As noted earlier, I've been using Knoppix to get a pair of Linux boxes up and running for my father. Both sit on a private LAN (along with his notebook and a Deskjet color printer) via an old Netgear RP114 broadband router connected to the cable modem.
He uses a "Leave it to Beaver" theme for his machines. They are:
- ABit BP6 Motherboard with dual 500MHz Celeron (PII) CPUs
- 512MB PC100 RAM
- 80GB Disk
- Soundblaster Live
- 17" HP LCD Monitor
- Generic keyboard and mouse
- Pentium 4 1.8GHz CPU
- 512MB PC2700 RAM
- 2 250GB Disks in a Software RAID-1 configuration
- Integrated i810 audio
- 17" HP LCD Monitor
- Generic keyboard and mouse
The goal was to configure both machines with a usable desktop so he could learn Linux. June will be the play system. If it gets messed up, no big deal. Ward will be the server that runs Samba and can store a bunch of the files that are also on his Thinkpad T40.
To make life easy, I turned to Knoppix 3.6 to get things started. It detected everything flawlessly, so I just had to partition each system (and configure the software RAID on Ward--that's a separate exercise) and then install Knoppix. I selected the "beginner" install, which gives you a multi-user Debian system while still retaining the fancy hardware auto-detection that Knoppix is famous for.
Once Knoppix was installed (2.6.7 kernal and all), the remaining task was to do a bit of post-installation customization and setup.
I made a checklist that contained all of the things I needed to test, install, configure, or otherwise tweak. Here's the short version, partly for my records, and partly for the benefit of anyone else trying to do something similar.
Static IP addresses. I had to add a "nodhcp" parameter to the kernel at boot time. That involved editing /etc/lilo.conf and tacking that on to the end of the "append lines" for each kernel:
append="ramdisk_size=100000 init=/etc/init lang=us apm=power-off nomce nodhcp"
Then I ran /sbin/lilo to re-install the boot loader and rebooted to verify that it worked. Then I added a few lines to /etc/network/interfaces so that each machine got an address on his
129 192.168.2.0 network:
auto lo eth1 iface lo inet loopback iface eth1 inet static address 192.168.2.2 netmask 255.255.0.0 network 192.168.2.0 gateway 192.168.2.1
DNS. I edited /etc/resolv.conf so that it'd search the zawodny.com domain using his router as the first DNS server, and one of my coloated servers as the fallback:
search zawodny.com nameserver 192.168.2.1 nameserver 188.8.131.52
Update Packages. I next upgraded all the packages on the system. Luckily this is Debian, so it's easy with the magic of apt-get:
apt-get update apt-get -dyu dist-upgrade (marvel at the 500+ packages downloaded) apt-get dist-upgrade (answer occasional questions)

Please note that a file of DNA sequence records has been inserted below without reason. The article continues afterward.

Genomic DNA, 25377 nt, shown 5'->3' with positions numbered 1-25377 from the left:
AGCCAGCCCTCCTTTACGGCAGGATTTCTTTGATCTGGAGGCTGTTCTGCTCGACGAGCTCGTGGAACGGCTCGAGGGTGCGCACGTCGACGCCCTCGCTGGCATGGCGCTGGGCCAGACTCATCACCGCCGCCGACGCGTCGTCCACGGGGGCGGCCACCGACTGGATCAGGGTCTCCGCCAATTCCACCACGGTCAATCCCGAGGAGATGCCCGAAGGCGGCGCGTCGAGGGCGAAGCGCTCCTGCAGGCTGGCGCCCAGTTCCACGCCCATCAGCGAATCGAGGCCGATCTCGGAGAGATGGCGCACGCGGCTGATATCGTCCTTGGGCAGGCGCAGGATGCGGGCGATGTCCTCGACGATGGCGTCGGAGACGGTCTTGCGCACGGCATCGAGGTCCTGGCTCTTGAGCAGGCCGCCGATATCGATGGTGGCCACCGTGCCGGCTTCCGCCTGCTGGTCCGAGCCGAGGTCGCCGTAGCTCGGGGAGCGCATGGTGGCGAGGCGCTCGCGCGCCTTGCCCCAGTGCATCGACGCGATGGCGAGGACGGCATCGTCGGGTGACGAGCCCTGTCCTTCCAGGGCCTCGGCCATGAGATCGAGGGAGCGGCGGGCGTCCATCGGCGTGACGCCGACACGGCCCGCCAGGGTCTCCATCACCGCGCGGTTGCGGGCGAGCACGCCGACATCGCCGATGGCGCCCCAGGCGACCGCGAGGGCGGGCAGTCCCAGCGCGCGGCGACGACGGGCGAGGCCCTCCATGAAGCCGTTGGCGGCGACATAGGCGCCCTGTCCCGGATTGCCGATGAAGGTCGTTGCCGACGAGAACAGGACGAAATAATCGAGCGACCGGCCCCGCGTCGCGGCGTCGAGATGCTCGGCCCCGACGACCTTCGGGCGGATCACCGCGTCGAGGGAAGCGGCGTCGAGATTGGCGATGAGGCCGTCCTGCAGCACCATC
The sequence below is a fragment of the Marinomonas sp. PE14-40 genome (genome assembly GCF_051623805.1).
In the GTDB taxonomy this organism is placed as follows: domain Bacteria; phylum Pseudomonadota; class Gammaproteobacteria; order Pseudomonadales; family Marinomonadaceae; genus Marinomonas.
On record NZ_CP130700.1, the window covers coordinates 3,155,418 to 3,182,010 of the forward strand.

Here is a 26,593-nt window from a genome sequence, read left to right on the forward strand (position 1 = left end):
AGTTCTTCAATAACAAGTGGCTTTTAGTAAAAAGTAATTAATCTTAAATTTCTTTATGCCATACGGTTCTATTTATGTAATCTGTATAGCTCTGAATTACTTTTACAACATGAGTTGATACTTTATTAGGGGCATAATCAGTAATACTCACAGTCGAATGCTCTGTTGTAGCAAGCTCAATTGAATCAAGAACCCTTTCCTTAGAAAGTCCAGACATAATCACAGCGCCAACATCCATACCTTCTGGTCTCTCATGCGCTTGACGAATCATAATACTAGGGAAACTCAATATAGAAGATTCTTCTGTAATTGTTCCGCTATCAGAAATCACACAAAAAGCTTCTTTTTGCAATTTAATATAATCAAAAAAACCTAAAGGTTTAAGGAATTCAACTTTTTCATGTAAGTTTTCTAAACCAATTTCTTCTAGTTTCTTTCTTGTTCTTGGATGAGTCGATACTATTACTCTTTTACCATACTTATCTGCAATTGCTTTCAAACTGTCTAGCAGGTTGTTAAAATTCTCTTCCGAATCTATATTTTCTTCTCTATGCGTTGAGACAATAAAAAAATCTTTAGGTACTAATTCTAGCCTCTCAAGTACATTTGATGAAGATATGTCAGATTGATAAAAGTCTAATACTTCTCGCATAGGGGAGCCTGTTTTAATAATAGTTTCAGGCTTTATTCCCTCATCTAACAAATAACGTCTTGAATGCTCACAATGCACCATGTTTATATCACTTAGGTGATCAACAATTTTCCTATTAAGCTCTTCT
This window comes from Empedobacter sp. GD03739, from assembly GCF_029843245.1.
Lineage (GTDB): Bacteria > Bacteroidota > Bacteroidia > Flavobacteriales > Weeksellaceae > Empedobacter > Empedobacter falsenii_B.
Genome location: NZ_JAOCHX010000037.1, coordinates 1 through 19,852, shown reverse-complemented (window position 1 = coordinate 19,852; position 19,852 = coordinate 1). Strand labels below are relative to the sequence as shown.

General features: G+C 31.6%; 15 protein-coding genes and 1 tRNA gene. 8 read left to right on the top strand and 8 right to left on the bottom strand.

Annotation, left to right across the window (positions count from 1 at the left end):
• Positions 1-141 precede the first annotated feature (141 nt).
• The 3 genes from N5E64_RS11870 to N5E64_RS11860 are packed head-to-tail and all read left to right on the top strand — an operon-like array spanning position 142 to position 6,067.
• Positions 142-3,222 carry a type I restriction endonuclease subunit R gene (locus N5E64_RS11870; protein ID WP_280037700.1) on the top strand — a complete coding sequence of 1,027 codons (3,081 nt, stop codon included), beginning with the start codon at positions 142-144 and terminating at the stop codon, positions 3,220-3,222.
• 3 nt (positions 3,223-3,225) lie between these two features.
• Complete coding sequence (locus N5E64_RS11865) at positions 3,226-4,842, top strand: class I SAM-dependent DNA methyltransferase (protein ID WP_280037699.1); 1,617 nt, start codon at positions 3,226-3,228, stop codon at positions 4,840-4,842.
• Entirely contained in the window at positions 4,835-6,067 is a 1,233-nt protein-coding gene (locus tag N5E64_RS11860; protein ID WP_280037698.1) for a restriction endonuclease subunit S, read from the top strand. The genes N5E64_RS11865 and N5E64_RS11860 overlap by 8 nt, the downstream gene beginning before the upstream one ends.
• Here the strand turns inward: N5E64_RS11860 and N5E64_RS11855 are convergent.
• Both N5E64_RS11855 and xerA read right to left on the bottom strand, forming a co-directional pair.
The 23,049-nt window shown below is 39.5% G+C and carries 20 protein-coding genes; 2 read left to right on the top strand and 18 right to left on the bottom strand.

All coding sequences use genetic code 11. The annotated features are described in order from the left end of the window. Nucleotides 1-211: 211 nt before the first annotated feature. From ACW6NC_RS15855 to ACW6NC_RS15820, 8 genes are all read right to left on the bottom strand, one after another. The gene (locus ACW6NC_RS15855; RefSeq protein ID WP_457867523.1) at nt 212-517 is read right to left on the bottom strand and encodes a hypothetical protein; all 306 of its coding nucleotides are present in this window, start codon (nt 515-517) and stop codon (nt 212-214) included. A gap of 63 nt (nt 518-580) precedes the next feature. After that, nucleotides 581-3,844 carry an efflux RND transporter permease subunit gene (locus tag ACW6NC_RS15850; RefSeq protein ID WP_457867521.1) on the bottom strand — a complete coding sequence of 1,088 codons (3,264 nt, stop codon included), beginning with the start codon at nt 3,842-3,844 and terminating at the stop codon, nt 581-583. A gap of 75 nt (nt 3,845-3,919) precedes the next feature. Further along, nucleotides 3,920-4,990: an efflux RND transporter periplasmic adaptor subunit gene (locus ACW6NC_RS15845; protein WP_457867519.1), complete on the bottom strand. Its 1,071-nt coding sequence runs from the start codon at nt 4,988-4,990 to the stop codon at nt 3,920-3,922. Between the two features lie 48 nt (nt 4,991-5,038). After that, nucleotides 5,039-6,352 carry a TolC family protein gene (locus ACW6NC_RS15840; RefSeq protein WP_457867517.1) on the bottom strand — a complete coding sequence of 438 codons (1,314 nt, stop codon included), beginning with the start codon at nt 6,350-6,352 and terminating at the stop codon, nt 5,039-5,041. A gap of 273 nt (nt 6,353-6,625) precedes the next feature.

Firefox and Thunderbird. I needed to make sure he had the latest and greatest in the Mozilla world. Again, apt-get to the rescue:
apt-get install mozilla-thunderbird mozilla-firefox
That even added 'em to the KDE menu. :-)
Printer Setup. Both machines need to be able to print documents on the HP Deskjet 862C. Luckily, I could just use the printer config tool in the KDE Control Center to do that. It's a nice little front end to CUPS that made the process as easy as it would be on Windows (or easier?).
Numlock. For reasons that elude me, he wants the Numlock key enabled by default. Though the BIOS has this set already, something in Linux undoes that during the boot process. But the KDE Control Center makes that trivial again. The Keyboard config tool lets you adjust that as well as the key repeat delay, rate, etc.
sudo. We both need root access without having to type the root password. I used the visudo command to add two lines to /etc/sudoers:
jzawodn ALL=(ALL) ALL dzawodny ALL=(ALL) ALL
Clock Syncronization. The two systems didn't quite agree on time, so I manually set each using rdate and hwclock and then installed the ntp-simple package to handle keeping it in line:
rdate -s woody.wcnet.org hwclock --systohw apt-get install ntp-simple
Of course, the ntp-simple package is pre-configured to talk to a reasonable set of outside NTP servers.
SSH. For remote access, I needed to have sshd start at boot time. The cable router was already configured to forward traffic to TCP port 22 from the outside to Ward. That simple required a few symlinks from /etc/rcX.d/S20 to /etc/init.d/ssh.
Samba. The default /etc/samba/smb.conf file in Knoppix was nearly perfect for allowing home directories to be shared. I had to tweak two lines, changing a "no" to "yes" and vice-versa:
browseable = yes read only = no
Then I used smbpasswd to generate passwords for both of us:
smbpasswd dzawodny smbpasswd jzawodn
Finally, we used with XP notebook to visit \\ward.zawodny.com and \\june.zawodny.com to make sure he could map a drive to each.
Exim. I haven't done this yet, but I plan to get Exim4 running so that it can use the zawodny.com mail relay to send mail when necessary. It will use the existing TLS authentication which allows relaying for otherwise "unknown" hosts.
Posted by jzawodn at December 28, 2004 09:56 PM